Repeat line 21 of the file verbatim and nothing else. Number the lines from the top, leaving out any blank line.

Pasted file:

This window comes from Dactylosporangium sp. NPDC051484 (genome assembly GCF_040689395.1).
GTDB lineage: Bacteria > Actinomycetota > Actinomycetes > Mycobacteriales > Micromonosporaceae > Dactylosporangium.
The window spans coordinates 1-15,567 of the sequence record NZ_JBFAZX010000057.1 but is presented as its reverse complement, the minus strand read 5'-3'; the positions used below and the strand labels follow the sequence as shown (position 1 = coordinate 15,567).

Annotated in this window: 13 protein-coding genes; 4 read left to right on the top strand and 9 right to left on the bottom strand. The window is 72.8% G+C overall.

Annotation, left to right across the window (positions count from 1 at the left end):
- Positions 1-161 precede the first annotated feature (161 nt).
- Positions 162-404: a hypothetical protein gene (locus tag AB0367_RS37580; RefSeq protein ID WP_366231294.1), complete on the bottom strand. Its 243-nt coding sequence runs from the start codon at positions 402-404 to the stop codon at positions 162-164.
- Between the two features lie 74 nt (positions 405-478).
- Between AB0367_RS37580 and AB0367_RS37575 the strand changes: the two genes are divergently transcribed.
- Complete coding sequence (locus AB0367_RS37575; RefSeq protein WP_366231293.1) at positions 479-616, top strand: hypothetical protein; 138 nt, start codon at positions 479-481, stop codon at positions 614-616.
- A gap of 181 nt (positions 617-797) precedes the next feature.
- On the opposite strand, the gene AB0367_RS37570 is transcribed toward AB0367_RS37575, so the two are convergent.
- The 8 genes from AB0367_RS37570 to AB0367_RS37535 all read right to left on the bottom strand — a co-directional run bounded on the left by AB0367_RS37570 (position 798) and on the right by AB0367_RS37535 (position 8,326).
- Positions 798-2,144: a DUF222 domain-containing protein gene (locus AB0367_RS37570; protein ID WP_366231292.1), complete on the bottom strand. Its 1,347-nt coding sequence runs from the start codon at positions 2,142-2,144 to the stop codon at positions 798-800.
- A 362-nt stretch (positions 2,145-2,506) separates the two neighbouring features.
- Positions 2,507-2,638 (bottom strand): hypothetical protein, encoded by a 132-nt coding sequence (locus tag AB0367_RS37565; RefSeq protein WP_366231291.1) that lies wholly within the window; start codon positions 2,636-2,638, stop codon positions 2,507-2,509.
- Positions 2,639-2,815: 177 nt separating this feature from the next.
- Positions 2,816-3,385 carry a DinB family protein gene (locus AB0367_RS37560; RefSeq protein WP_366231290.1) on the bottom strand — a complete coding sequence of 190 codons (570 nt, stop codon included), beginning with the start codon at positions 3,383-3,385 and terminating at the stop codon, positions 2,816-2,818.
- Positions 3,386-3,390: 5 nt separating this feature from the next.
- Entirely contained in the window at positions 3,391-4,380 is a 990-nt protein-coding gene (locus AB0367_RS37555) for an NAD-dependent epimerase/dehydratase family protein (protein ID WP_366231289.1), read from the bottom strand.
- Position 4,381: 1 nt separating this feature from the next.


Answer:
- Position 4,381: 1 nt separating this feature from the next.